Ethnic Unbonding in South Africa

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Manuel Castells notion of ‘ethnic unbonding’ refers to: the gradual withdrawal certain African-Americans are undergoing, so that they no longer are a member of their initial ethnic group. ‘Ethnic unbonding’ is a process where individuals remove themselves from their ethnic groups, because they are either ashamed or humiliated to be associated as part of a stigmatized ethnic identity. “So, race matters a lot. But, at the same time, the class divide among blacks has created such fundamentally different living conditions that there is growing hostility among the poor against those former brothers that left them out. Most middle-class blacks strive to get ahead not only from the reality of the ghetto, but from the stigma that echoes from the dying ghetto project on them through their skin. They do so particularly, by insulating their children from the poor black communities (moving to suburbs, integrating them into white-dominated private schools), while, at the same time, reinventing an African-American identity that revives the themes of the past, African or American, while keeping silent on the plight of the present” Castell, M p.57. Manuel Castell raises cognizance to the fact that black South Africans are gradually disassociating themselves from their original ethnic identities. (‘Black South Africans’ refers to the non-white individuals of South Africa, those who were disadvantaged and traduced in the homelands during the Apartheid regime). These ethnic unbonding patterns were first noticed among African-Americans and now South Africans too are gradually adopting them. Citizens split from their ethnic groups to mainly better their lives, since being a part of a stigmatized ethnic group cannot ensure a successful and pleasant lifestyle. Parents want a better life for the children and they find that to live a better quality lifestyle one needs to firstly get an education. So they get a good education and become a success in life only to put their stigmatized ethnic background behind them, to avoid risking the loss of their achievements. Ethnic performances are rarely practised and individuals lose sight of where they come from. “In the last two decades, geographers have become extremely interested in the issue of ethnicity. Ethnic groups are found in essentially all societies. Ethnic groups are populations that feel a common bond and have a sense of common origin that distinguishes them from other groups. Religion, language, national origin, and skin colour are all used to various degrees by ethnic groups to distinguish themselves from others. It is estimated that the 200 or so independent countries recognized by the United Nations are made up of about 5000 ethnic groups. Increased migration of people in the last 200 years has produced a complex pattern of ethnic groups. Essentially, ethnicity is a spatial concept. Ethnic groups are associated with clearly recognized territories, either some large homeland district or some smaller urban or rural enclaves in which they are the primary or exclusive occupant. In addition, they have somehow marked these places with certain distinguished cultural signs.” (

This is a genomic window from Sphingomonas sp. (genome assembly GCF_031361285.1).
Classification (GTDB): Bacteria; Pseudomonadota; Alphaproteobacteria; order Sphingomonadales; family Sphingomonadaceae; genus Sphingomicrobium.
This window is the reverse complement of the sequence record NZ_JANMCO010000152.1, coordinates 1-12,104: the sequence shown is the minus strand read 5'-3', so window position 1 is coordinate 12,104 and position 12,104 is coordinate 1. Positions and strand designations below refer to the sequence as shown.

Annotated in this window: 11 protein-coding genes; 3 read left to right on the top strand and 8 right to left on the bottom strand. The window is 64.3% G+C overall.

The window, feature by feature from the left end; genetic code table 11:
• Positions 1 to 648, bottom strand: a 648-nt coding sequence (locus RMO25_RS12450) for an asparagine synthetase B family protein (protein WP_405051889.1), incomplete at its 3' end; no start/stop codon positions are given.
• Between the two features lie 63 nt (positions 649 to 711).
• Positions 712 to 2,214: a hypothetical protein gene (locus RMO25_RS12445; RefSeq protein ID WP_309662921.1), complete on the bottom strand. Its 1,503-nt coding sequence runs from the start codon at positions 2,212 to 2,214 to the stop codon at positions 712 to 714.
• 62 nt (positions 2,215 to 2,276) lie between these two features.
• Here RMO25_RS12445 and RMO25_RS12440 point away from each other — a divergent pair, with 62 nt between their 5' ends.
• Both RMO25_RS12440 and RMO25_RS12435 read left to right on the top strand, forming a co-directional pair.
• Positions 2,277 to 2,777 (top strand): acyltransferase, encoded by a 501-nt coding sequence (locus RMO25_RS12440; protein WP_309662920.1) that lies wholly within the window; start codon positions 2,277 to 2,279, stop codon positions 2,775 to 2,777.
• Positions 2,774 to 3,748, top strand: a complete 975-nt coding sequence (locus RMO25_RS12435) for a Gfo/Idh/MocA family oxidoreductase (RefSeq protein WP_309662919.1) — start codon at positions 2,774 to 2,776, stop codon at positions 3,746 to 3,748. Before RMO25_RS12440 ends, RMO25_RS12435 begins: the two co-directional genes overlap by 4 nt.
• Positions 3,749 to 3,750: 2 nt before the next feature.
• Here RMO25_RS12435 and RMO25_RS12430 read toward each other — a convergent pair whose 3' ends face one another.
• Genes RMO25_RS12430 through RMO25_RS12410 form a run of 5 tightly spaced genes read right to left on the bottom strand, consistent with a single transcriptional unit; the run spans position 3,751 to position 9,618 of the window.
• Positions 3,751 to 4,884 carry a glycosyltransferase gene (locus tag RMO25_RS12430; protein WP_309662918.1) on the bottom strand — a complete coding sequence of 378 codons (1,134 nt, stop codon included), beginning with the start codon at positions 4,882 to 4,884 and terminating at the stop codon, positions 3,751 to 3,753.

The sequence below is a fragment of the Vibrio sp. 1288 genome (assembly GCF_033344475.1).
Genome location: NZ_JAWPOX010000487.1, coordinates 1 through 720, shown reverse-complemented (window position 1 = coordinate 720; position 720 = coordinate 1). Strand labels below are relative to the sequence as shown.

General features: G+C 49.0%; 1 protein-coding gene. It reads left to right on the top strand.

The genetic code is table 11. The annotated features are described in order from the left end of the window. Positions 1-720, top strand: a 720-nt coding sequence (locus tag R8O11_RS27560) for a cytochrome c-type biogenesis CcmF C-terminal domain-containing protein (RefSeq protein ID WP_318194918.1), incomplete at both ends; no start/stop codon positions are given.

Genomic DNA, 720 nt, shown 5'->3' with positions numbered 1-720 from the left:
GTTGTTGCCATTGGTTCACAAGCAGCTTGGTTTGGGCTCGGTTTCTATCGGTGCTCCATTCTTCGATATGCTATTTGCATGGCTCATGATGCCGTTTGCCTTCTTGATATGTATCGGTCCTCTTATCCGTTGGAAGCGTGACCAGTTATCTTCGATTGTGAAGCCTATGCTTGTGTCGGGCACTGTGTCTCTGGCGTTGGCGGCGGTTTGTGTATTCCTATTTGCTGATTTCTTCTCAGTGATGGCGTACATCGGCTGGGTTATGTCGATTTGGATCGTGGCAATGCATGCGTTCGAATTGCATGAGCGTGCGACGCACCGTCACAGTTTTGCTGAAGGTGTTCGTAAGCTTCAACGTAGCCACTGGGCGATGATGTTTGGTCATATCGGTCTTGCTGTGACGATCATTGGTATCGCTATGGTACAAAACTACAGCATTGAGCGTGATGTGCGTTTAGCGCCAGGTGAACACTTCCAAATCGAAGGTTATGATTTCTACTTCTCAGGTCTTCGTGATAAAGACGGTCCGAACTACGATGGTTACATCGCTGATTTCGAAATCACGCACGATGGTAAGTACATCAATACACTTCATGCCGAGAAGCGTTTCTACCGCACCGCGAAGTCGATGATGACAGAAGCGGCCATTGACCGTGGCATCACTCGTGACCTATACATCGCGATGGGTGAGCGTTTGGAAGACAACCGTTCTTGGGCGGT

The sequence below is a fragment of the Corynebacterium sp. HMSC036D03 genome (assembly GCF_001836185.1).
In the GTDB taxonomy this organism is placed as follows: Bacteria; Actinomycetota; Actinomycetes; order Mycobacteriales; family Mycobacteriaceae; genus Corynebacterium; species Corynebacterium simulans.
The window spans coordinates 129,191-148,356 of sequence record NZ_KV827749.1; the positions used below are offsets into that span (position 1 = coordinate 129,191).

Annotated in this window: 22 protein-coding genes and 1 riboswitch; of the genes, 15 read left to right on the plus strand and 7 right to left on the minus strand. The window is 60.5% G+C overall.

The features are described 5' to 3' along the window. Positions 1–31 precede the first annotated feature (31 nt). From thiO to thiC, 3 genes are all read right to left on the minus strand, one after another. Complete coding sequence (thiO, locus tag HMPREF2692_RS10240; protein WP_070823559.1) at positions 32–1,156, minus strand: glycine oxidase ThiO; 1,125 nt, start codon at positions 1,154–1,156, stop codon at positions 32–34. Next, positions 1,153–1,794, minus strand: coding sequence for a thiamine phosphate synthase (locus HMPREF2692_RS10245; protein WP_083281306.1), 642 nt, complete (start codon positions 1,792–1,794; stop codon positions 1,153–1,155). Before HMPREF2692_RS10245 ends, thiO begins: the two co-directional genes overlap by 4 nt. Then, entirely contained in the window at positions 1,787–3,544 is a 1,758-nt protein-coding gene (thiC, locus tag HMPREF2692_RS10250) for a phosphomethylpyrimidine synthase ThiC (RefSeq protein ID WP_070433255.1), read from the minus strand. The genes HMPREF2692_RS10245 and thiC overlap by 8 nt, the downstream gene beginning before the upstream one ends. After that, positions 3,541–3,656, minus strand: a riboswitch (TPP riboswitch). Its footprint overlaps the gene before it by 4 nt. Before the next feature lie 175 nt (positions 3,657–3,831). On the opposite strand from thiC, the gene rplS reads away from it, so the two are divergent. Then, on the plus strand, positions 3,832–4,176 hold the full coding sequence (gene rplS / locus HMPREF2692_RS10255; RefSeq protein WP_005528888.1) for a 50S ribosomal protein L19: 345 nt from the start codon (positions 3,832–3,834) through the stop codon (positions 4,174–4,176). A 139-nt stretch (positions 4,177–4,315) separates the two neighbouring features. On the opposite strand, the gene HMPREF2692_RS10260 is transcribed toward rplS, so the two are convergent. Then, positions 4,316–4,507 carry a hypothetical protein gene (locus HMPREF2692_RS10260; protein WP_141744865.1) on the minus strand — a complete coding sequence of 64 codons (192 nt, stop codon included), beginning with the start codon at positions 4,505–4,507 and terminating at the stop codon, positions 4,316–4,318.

Ethnicity is socially important. It gives certain individuals a feeling of belonging and prevents one from feeling isolated and alone. It contributes immensely to one’s core identity, focusing mostly on the construction of one’s personal identity, and in turn having an effect on the type of person an individual turns out to be in the future. It forms the basis of an individual’s structure and agency. Ethnicity also promotes national strength which can be built from the diverse cultural resources present in South Africa. It brings together a national identity.

‘Afrikaners historically considered themselves the only true South Africans and, while granting full citizenship to all residents of European descent, denied that status to people of...
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